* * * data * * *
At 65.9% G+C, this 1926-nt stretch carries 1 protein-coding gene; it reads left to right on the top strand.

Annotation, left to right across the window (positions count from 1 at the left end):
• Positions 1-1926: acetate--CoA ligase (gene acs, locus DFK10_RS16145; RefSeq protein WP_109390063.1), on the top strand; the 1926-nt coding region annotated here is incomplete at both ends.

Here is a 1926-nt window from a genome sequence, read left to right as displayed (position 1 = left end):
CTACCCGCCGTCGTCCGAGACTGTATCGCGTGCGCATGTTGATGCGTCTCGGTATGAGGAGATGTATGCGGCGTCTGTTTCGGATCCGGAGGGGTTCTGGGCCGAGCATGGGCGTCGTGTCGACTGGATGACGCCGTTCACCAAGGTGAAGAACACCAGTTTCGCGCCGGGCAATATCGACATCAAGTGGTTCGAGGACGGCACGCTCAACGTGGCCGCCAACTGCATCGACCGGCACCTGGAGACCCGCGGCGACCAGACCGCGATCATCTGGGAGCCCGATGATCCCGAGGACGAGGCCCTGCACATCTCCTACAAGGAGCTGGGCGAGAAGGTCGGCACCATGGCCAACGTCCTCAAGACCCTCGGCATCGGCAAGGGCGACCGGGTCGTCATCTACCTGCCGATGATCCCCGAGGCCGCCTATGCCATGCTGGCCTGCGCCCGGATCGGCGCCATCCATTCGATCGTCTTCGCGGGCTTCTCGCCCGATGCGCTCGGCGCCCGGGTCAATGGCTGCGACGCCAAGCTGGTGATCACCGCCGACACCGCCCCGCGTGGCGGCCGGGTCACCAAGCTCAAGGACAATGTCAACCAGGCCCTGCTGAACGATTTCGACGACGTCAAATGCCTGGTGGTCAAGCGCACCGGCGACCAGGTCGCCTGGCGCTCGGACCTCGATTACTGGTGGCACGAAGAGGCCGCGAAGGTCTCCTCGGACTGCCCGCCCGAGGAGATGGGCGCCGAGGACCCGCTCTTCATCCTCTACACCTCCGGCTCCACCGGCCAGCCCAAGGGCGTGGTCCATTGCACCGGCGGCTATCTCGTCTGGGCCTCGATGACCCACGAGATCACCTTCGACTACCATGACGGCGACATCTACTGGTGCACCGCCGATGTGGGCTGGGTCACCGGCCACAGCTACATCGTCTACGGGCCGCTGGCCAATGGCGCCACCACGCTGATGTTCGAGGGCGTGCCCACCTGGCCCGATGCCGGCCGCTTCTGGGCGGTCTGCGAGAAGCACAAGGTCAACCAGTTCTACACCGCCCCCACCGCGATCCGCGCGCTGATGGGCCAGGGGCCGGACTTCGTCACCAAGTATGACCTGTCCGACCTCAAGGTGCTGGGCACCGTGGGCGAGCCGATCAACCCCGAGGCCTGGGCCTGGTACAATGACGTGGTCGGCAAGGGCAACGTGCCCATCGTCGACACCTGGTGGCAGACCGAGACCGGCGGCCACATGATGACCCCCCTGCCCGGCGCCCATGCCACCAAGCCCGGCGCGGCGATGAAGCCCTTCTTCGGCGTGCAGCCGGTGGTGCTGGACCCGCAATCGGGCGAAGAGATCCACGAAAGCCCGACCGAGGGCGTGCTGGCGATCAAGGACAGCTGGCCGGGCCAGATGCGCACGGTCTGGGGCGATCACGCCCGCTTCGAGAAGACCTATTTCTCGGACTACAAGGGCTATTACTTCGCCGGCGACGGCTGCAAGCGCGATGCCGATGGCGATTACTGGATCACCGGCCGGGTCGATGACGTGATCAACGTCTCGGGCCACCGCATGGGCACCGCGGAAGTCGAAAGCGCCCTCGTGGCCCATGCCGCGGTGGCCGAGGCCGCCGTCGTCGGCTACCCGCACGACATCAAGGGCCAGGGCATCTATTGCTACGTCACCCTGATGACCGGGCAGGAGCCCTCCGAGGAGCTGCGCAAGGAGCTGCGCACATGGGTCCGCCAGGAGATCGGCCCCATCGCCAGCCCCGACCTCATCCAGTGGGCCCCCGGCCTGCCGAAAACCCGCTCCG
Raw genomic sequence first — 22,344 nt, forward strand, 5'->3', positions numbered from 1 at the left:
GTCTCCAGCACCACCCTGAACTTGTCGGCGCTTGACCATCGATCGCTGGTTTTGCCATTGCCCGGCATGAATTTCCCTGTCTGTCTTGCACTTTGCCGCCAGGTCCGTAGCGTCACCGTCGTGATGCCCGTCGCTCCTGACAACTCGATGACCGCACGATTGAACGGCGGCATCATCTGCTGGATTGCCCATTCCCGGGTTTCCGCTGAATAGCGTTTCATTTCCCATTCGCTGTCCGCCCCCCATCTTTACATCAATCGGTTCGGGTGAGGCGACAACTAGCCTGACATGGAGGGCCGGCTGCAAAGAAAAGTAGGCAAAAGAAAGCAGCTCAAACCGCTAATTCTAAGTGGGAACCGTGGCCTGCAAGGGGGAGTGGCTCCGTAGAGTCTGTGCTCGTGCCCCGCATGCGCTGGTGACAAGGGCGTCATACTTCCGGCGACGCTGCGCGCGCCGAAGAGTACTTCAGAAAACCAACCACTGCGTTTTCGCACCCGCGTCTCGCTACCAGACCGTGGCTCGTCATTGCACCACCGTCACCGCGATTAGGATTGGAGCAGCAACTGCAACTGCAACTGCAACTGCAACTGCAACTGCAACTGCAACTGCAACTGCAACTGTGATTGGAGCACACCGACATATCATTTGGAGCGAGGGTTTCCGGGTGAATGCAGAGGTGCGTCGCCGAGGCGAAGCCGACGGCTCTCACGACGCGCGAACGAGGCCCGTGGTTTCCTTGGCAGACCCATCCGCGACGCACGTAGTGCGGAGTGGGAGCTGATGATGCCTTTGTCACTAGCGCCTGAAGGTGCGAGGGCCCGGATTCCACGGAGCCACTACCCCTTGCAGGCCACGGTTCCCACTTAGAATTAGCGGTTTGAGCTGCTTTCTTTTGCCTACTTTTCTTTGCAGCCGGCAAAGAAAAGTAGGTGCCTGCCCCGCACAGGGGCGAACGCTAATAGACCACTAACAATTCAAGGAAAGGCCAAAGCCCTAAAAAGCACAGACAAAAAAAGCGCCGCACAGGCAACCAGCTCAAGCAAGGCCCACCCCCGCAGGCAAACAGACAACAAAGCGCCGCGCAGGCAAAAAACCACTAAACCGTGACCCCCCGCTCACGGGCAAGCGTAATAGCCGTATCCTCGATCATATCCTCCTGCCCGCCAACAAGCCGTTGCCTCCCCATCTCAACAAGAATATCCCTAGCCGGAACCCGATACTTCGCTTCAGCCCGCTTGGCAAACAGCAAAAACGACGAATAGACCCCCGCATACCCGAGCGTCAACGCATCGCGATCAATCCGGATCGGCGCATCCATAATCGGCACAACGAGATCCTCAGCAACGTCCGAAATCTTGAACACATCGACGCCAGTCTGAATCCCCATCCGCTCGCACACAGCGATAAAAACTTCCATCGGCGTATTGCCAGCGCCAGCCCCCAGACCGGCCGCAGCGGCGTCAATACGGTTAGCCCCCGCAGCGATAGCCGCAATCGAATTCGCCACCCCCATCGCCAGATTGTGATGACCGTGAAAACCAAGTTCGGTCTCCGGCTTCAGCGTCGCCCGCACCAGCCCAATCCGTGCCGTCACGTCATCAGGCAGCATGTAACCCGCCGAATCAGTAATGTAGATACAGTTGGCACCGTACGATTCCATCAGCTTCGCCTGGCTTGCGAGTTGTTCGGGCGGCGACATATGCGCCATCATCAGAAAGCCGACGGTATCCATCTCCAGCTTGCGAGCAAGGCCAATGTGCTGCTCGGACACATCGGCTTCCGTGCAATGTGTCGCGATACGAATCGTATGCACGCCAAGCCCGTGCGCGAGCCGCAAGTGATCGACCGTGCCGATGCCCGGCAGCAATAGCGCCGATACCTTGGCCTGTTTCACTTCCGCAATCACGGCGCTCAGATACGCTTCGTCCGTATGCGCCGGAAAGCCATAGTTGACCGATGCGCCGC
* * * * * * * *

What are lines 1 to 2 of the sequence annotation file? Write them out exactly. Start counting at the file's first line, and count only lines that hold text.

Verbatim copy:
At 65.9% G+C, this 1926-nt stretch carries 1 protein-coding gene; it reads left to right on the top strand.

Annotation, left to right across the window (positions count from 1 at the left end):